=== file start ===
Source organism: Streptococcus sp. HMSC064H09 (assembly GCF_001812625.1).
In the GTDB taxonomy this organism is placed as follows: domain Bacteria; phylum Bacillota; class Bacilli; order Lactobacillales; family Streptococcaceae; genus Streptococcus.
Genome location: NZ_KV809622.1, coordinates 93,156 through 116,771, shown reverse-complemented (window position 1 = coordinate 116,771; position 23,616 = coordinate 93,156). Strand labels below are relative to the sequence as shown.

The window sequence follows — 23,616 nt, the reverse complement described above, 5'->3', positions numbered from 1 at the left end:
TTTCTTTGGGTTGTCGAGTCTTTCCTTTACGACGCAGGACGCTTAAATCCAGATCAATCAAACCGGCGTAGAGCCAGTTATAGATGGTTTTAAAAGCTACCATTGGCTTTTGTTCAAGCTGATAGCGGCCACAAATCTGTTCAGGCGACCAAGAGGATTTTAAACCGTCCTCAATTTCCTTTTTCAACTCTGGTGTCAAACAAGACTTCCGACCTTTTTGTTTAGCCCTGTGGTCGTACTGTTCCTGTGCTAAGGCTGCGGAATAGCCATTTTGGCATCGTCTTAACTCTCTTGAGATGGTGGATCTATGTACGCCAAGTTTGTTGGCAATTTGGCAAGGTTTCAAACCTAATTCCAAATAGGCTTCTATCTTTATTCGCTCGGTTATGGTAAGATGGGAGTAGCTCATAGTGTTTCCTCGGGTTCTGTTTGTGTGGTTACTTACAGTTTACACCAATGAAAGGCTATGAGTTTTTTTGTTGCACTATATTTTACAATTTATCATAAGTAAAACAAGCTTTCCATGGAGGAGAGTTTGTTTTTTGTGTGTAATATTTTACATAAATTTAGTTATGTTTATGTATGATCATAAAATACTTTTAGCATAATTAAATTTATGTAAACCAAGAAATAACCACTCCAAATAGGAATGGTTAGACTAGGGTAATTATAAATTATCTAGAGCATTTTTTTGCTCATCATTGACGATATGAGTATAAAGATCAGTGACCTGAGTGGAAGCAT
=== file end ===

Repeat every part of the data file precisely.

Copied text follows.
Source organism: Streptococcus sp. HMSC064H09 (assembly GCF_001812625.1).
In the GTDB taxonomy this organism is placed as follows: domain Bacteria; phylum Bacillota; class Bacilli; order Lactobacillales; family Streptococcaceae; genus Streptococcus.
Genome location: NZ_KV809622.1, coordinates 93,156 through 116,771, shown reverse-complemented (window position 1 = coordinate 116,771; position 23,616 = coordinate 93,156). Strand labels below are relative to the sequence as shown.

The window sequence follows — 23,616 nt, the reverse complement described above, 5'->3', positions numbered from 1 at the left end:
TTTCTTTGGGTTGTCGAGTCTTTCCTTTACGACGCAGGACGCTTAAATCCAGATCAATCAAACCGGCGTAGAGCCAGTTATAGATGGTTTTAAAAGCTACCATTGGCTTTTGTTCAAGCTGATAGCGGCCACAAATCTGTTCAGGCGACCAAGAGGATTTTAAACCGTCCTCAATTTCCTTTTTCAACTCTGGTGTCAAACAAGACTTCCGACCTTTTTGTTTAGCCCTGTGGTCGTACTGTTCCTGTGCTAAGGCTGCGGAATAGCCATTTTGGCATCGTCTTAACTCTCTTGAGATGGTGGATCTATGTACGCCAAGTTTGTTGGCAATTTGGCAAGGTTTCAAACCTAATTCCAAATAGGCTTCTATCTTTATTCGCTCGGTTATGGTAAGATGGGAGTAGCTCATAGTGTTTCCTCGGGTTCTGTTTGTGTGGTTACTTACAGTTTACACCAATGAAAGGCTATGAGTTTTTTTGTTGCACTATATTTTACAATTTATCATAAGTAAAACAAGCTTTCCATGGAGGAGAGTTTGTTTTTTGTGTGTAATATTTTACATAAATTTAGTTATGTTTATGTATGATCATAAAATACTTTTAGCATAATTAAATTTATGTAAACCAAGAAATAACCACTCCAAATAGGAATGGTTAGACTAGGGTAATTATAAATTATCTAGAGCATTTTTTTGCTCATCATTGACGATATGAGTATAAAGATCAGTGACCTGAGTGGAAGCAT